You made it! You delivered a healthy baby that is living and breathing in your arms after a previous loss. You never thought you would get here as the road was long (or at least felt that way). With this tangible joy that you hold, you take a breath and are grateful that finally, your worry will subside.
Or will it?
For many new baby after loss moms, this winter and spring has been a doozy despite a healthy baby being in your midst. Many of my parents are fearful about taking their baby outside because of the virulent strains of flu and strep that have been circulating. Even trips to the pediatrician for milestone check ups can feel concerning. We are taught (even without the context of a prior loss) that for a newborn to get sick, it can be a scary thing that might require an ER trip, so parents are cautioned about who is exposed to their baby.
With the context of loss added onto this as well as a dangerous flu going around, it can feel downright terrifying to take your baby anywhere lest they become sick. To a parent after loss, our brains tend to go to the worst case scenario (after all, it is what we have previously experienced), and we can start to convince ourselves that our baby will die.
This creates a dilemma
Isolate ourselves with our new baby or manage the anxiety that comes along with the possibility of illness? If we choose to isolate ourselves, as parents, we might feel lonely and frustrated as newborn days seem endless. We might not feel comfortable taking our baby places for normal things, like well visits. We might not feel comfortable introducing our baby to the world.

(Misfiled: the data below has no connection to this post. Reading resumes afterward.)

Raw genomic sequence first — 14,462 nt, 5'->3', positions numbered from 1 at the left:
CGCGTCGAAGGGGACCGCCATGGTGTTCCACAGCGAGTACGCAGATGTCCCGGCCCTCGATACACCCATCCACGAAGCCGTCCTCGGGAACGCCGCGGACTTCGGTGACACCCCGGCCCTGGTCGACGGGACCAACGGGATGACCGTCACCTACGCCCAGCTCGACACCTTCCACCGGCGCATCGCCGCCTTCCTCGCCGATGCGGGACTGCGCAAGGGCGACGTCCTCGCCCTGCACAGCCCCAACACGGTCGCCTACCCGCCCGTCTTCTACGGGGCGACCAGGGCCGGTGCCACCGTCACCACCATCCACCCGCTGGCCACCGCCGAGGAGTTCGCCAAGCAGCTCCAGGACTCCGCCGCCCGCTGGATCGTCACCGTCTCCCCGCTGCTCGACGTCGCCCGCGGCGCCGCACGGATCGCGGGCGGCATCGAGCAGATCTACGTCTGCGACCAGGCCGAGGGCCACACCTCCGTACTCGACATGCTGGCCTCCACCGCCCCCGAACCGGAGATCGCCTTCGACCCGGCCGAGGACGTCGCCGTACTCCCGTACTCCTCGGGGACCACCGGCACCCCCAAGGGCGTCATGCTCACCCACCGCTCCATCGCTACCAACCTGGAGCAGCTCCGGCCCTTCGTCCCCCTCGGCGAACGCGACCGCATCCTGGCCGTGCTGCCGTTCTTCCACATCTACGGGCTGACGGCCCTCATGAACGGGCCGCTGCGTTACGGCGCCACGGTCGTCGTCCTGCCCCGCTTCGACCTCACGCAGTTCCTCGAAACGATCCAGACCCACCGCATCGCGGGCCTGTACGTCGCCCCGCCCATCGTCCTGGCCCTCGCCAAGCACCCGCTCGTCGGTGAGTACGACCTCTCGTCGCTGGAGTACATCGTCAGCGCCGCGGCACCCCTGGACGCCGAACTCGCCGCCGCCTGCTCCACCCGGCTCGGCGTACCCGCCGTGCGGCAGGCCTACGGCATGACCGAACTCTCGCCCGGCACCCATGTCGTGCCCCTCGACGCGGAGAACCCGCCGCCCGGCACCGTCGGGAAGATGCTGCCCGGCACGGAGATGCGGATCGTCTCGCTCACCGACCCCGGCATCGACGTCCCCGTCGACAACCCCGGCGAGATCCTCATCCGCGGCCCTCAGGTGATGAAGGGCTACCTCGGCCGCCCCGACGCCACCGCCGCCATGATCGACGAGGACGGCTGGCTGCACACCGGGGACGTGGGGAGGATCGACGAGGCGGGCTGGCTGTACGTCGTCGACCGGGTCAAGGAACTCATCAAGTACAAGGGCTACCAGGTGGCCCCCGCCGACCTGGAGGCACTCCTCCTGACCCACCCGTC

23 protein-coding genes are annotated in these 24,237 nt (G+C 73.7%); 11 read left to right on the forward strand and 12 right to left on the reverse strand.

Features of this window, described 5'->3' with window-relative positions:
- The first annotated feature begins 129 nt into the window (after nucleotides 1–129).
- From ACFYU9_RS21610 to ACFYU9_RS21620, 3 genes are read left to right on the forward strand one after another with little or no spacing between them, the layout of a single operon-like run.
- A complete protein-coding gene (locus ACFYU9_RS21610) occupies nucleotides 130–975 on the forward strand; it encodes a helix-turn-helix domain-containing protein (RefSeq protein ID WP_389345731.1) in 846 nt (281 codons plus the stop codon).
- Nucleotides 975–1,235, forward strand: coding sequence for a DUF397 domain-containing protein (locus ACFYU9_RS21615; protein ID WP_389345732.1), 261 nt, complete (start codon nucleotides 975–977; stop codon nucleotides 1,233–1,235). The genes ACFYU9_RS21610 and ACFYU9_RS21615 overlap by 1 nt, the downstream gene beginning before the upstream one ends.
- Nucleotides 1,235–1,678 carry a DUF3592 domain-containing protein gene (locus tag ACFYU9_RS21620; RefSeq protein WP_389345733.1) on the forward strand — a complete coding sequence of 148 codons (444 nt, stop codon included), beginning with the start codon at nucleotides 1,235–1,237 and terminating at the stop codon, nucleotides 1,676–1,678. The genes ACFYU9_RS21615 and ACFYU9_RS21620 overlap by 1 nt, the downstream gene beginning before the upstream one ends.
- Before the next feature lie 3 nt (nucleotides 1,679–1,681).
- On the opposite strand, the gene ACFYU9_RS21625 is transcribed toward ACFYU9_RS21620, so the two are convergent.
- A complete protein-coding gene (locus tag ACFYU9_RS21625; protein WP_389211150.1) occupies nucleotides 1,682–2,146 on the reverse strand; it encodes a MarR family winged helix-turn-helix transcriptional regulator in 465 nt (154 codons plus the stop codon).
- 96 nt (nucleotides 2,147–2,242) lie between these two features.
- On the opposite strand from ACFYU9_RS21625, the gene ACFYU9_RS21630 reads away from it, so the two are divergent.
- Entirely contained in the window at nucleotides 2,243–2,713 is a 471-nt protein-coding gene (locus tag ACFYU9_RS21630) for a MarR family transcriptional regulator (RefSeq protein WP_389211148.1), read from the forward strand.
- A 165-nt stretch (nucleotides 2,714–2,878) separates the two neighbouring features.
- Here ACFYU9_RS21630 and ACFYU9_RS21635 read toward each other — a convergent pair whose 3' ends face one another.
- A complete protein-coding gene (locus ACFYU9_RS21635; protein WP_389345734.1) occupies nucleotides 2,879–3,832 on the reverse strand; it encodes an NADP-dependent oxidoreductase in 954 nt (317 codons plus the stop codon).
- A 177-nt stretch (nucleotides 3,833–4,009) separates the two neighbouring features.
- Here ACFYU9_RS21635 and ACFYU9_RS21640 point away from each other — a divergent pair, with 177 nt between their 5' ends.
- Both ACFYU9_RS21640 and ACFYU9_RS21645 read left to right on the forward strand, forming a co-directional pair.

On the other hand, our anxiety in going out might feel too hard to manage. How would we deal with the guilt should something happen to our child? We have already had to survive that once in our loss, and it doesn’t feel like we could bear it a second time. Our anxiety has led to catastrophic thinking—and the kind that is more dangerous as it is based upon some reality. Yes, we have a loss context and the flu is difficult for an infant with a developing immune system.
However, we need to remember that sometimes, it is useful to look at real numbers—according to the Centers for Disease Control, the mortality rate for influenza tends to be relatively small when compared to the population (1.6 for every 100,000).
We can take steps to feel more in control, like:
- Using masks (or asking others to wear them);
- Ensuring your pediatric practice uses masks for both its physicians and sick patients;
- As adults, get a flu vaccination and encourage those that will have regular contact with the baby to get one; and
- Limit where you go without shutting yourself in completely.
If you are concerned about your baby’s health, call the pediatrician—that is what they are there for.
Being able to balance our own fears as well as our needs can continue to be delicate, even after our child after loss is born. Managing our own anxiety by looking at reality or using mindfulness strategies can help us to enjoy what we worked so hard to experience.